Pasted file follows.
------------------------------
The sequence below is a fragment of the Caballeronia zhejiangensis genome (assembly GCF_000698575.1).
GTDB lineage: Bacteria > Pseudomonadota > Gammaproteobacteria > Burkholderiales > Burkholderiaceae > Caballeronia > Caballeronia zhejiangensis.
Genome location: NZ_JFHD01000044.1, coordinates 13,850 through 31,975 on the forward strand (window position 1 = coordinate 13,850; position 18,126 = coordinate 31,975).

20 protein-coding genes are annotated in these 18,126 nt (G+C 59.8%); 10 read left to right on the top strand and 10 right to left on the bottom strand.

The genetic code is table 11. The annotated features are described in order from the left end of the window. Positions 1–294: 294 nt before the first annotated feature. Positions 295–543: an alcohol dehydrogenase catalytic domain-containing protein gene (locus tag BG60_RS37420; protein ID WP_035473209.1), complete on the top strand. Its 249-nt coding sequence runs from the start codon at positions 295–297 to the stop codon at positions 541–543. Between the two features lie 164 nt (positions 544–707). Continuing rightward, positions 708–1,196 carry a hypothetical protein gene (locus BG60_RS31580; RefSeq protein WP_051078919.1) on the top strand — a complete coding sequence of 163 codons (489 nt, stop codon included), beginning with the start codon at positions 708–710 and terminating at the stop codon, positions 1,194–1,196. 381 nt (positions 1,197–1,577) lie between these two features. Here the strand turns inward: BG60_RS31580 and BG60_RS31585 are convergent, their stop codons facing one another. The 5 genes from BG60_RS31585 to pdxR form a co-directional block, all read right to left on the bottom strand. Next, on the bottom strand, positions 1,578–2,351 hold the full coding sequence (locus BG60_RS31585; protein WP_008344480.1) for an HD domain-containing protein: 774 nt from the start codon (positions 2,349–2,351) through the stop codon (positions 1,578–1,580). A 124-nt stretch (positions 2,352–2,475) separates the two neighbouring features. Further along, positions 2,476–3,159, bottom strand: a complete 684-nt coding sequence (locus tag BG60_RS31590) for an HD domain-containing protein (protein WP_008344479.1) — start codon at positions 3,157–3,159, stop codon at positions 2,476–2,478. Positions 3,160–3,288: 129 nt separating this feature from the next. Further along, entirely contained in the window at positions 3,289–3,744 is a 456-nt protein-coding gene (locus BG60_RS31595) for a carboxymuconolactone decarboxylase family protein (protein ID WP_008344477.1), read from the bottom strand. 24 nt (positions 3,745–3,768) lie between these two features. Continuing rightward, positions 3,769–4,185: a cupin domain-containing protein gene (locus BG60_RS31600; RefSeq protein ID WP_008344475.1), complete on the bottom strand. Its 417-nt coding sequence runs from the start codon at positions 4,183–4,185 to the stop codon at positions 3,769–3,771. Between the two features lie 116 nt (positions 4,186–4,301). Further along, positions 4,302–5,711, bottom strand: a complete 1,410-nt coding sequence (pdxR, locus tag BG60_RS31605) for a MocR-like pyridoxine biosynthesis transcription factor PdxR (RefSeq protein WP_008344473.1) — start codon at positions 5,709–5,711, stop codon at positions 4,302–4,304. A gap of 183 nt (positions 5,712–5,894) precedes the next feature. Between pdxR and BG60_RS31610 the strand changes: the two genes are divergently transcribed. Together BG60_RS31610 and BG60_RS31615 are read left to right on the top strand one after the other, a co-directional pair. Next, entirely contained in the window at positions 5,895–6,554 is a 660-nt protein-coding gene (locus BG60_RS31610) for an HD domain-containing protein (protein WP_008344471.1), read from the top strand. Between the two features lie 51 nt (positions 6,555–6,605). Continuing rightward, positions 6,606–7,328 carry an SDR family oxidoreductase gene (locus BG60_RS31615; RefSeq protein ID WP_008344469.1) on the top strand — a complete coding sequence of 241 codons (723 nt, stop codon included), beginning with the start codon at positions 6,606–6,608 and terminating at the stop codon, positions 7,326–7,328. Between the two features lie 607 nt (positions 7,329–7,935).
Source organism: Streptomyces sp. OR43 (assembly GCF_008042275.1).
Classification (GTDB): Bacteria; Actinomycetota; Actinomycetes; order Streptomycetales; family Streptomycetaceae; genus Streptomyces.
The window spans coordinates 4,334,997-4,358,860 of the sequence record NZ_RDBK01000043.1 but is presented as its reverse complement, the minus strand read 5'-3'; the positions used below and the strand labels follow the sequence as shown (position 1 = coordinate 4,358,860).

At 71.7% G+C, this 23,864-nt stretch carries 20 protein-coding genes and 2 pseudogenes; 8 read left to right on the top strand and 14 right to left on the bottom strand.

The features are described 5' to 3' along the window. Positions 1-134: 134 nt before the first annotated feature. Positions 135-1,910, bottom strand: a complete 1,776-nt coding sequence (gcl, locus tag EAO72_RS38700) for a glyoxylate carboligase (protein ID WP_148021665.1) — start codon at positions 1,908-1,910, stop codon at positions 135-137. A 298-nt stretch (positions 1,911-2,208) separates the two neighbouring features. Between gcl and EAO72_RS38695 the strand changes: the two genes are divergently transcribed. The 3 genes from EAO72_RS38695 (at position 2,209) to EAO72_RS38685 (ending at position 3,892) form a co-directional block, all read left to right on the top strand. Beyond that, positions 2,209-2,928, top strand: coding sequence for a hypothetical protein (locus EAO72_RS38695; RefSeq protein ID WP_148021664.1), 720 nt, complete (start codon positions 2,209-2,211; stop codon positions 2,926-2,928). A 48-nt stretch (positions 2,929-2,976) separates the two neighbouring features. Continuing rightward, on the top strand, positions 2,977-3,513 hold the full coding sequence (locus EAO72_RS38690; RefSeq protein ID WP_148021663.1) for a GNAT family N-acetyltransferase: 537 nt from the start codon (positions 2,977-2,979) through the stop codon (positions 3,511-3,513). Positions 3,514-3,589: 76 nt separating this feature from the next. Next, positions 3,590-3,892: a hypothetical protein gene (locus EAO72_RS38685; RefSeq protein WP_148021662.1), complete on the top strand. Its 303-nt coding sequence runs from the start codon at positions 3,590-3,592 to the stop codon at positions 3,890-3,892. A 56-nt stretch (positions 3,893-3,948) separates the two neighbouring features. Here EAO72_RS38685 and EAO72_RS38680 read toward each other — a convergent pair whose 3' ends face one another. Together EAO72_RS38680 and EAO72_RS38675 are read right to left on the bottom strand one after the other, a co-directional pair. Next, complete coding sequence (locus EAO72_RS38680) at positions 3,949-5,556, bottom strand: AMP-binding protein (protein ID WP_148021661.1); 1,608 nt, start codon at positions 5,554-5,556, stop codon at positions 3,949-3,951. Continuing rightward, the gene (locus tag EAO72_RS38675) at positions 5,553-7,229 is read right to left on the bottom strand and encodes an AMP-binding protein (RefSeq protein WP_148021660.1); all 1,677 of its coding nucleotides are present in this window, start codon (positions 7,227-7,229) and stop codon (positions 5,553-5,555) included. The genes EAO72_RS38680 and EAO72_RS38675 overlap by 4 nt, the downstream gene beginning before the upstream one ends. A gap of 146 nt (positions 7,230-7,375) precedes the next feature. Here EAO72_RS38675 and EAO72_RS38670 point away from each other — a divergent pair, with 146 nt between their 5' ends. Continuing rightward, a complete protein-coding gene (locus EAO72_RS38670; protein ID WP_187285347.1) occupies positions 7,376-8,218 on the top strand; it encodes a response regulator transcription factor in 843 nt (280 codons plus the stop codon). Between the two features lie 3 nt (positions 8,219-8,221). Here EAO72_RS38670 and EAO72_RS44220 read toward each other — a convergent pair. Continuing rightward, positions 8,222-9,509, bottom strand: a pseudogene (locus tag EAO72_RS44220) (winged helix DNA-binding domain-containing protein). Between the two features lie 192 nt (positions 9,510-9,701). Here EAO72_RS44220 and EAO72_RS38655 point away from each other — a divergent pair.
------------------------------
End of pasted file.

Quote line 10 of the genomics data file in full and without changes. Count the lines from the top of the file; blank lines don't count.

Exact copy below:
The features are described 5' to 3' along the window. Positions 1-134: 134 nt before the first annotated feature. Positions 135-1,910, bottom strand: a complete 1,776-nt coding sequence (gcl, locus tag EAO72_RS38700) for a glyoxylate carboligase (protein ID WP_148021665.1) — start codon at positions 1,908-1,910, stop codon at positions 135-137. A 298-nt stretch (positions 1,911-2,208) separates the two neighbouring features. Between gcl and EAO72_RS38695 the strand changes: the two genes are divergently transcribed. The 3 genes from EAO72_RS38695 (at position 2,209) to EAO72_RS38685 (ending at position 3,892) form a co-directional block, all read left to right on the top strand. Beyond that, positions 2,209-2,928, top strand: coding sequence for a hypothetical protein (locus EAO72_RS38695; RefSeq protein ID WP_148021664.1), 720 nt, complete (start codon positions 2,209-2,211; stop codon positions 2,926-2,928). A 48-nt stretch (positions 2,929-2,976) separates the two neighbouring features. Continuing rightward, on the top strand, positions 2,977-3,513 hold the full coding sequence (locus EAO72_RS38690; RefSeq protein ID WP_148021663.1) for a GNAT family N-acetyltransferase: 537 nt from the start codon (positions 2,977-2,979) through the stop codon (positions 3,511-3,513). Positions 3,514-3,589: 76 nt separating this feature from the next. Next, positions 3,590-3,892: a hypothetical protein gene (locus EAO72_RS38685; RefSeq protein WP_148021662.1), complete on the top strand. Its 303-nt coding sequence runs from the start codon at positions 3,590-3,592 to the stop codon at positions 3,890-3,892. A 56-nt stretch (positions 3,893-3,948) separates the two neighbouring features. Here EAO72_RS38685 and EAO72_RS38680 read toward each other — a convergent pair whose 3' ends face one another. Together EAO72_RS38680 and EAO72_RS38675 are read right to left on the bottom strand one after the other, a co-directional pair. Next, complete coding sequence (locus EAO72_RS38680) at positions 3,949-5,556, bottom strand: AMP-binding protein (protein ID WP_148021661.1); 1,608 nt, start codon at positions 5,554-5,556, stop codon at positions 3,949-3,951. Continuing rightward, the gene (locus tag EAO72_RS38675) at positions 5,553-7,229 is read right to left on the bottom strand and encodes an AMP-binding protein (RefSeq protein WP_148021660.1); all 1,677 of its coding nucleotides are present in this window, start codon (positions 7,227-7,229) and stop codon (positions 5,553-5,555) included. The genes EAO72_RS38680 and EAO72_RS38675 overlap by 4 nt, the downstream gene beginning before the upstream one ends. A gap of 146 nt (positions 7,230-7,375) precedes the next feature. Here EAO72_RS38675 and EAO72_RS38670 point away from each other — a divergent pair, with 146 nt between their 5' ends. Continuing rightward, a complete protein-coding gene (locus EAO72_RS38670; protein ID WP_187285347.1) occupies positions 7,376-8,218 on the top strand; it encodes a response regulator transcription factor in 843 nt (280 codons plus the stop codon). Between the two features lie 3 nt (positions 8,219-8,221). Here EAO72_RS38670 and EAO72_RS44220 read toward each other — a convergent pair. Continuing rightward, positions 8,222-9,509, bottom strand: a pseudogene (locus tag EAO72_RS44220) (winged helix DNA-binding domain-containing protein). Between the two features lie 192 nt (positions 9,510-9,701). Here EAO72_RS44220 and EAO72_RS38655 point away from each other — a divergent pair.